Emotions ran high on Friday as two Black suspects appeared in a South African court over the murder of a white farmer which has once again sparked racial tensions 26 years after the end of apartheid.
A barbed-wire fence ringed the courthouse in the central town of Senekal and police and a water cannon were deployed as opposing groups of white farmers and Black activists gathered near the site.
The killing of Brendin Horner, a white man whose tortured body was found tied to a pole near his farm in the Free State province, sparked riots at the start of this month, and prompted President Cyril Ramaphosa to make a statement urging South Africans to “resist attempts … to mobilise communities along racial lines”.
The farmers, who accuse the government of failing to protect them from violent crime, arrived in pick-up trucks ahead of the court hearing for Horner’s two suspected killers. The farmers mostly wore khaki shirts and shorts – a few wore military outfits.
“We are getting tired now of all the farm murders,” said Geoffrey Marais, 30, a livestock trader from Delmas, where a woman was strangled to death two weeks ago.
“Enough is enough. [The government] must start to prioritise these crimes.”
Al Jazeera’s Fehmida Miller reporting from Senekal said while farmers deny the issue is about race, but about their safety and that of their workers, the issue had “racial undertones”.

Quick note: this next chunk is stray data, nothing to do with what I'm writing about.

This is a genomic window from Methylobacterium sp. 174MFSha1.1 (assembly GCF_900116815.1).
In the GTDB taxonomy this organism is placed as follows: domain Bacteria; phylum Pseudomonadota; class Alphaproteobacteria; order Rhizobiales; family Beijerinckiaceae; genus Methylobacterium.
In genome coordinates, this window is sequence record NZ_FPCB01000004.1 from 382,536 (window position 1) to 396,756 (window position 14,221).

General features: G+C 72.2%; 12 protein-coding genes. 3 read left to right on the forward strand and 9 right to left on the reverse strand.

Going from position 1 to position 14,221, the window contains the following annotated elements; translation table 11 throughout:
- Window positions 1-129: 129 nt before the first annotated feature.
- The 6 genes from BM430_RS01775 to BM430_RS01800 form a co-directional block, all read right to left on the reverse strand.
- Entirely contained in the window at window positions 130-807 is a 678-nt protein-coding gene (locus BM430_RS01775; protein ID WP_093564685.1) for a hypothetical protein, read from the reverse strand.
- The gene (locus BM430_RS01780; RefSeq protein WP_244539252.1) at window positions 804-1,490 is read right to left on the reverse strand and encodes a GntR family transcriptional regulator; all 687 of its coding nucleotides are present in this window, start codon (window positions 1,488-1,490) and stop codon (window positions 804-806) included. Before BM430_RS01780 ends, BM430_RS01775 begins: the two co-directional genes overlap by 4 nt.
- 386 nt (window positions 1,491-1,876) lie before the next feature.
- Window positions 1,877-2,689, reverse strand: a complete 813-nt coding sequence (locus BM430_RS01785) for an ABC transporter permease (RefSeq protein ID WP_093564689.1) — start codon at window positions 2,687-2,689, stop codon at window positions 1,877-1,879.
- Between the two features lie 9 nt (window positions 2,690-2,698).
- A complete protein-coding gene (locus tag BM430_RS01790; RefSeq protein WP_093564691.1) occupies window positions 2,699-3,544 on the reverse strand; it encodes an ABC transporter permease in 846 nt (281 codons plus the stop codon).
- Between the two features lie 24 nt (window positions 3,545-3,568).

“We have seen skirmishes between the two groups throughout the course of the day. We have heard racial slurs being thrown,” Miller reported.
The left-wing Economic Freedom Fighters (EFF), who represent poor Black South Africans who feel left out of the country’s post-apartheid prosperity, staged a countermarch attended by thousands of protesters wearing trademark red shirts and berets in the town centre.
Police separated the two groups with razor wire in one street, but they regrouped and faced off in another area as police helicopters hovered overhead. Despite the tensions, there were no reports of violence.
The EFF blames South Africa’s problems on what it says is a continued stranglehold of the economy by white people.
Several buses full of EFF supporters drove past the farmers singing “kill the boer (farmer)” out of the window as they headed into town.
“We are not scared of them. We are going to get them on Friday. We are going to face white men face to face,” the EFF’s firebrand leader Julius Malema was quoted as saying in the local press this week.
“I’m here because of white people … taking advantage of us,” EFF supporter Khaya Langile, who came from the Johannesburg township of Soweto.
Tensions have been heightened by a government plan to expropriate white-owned land without compensation as part of an effort to redress economic inequalities that remain stark a quarter of a century after the end of apartheid.
Roughly 70 percent of privately-owned farmland in South Africa is owned by white people, who make up less than 9 percent of the country’s population of 58 million.
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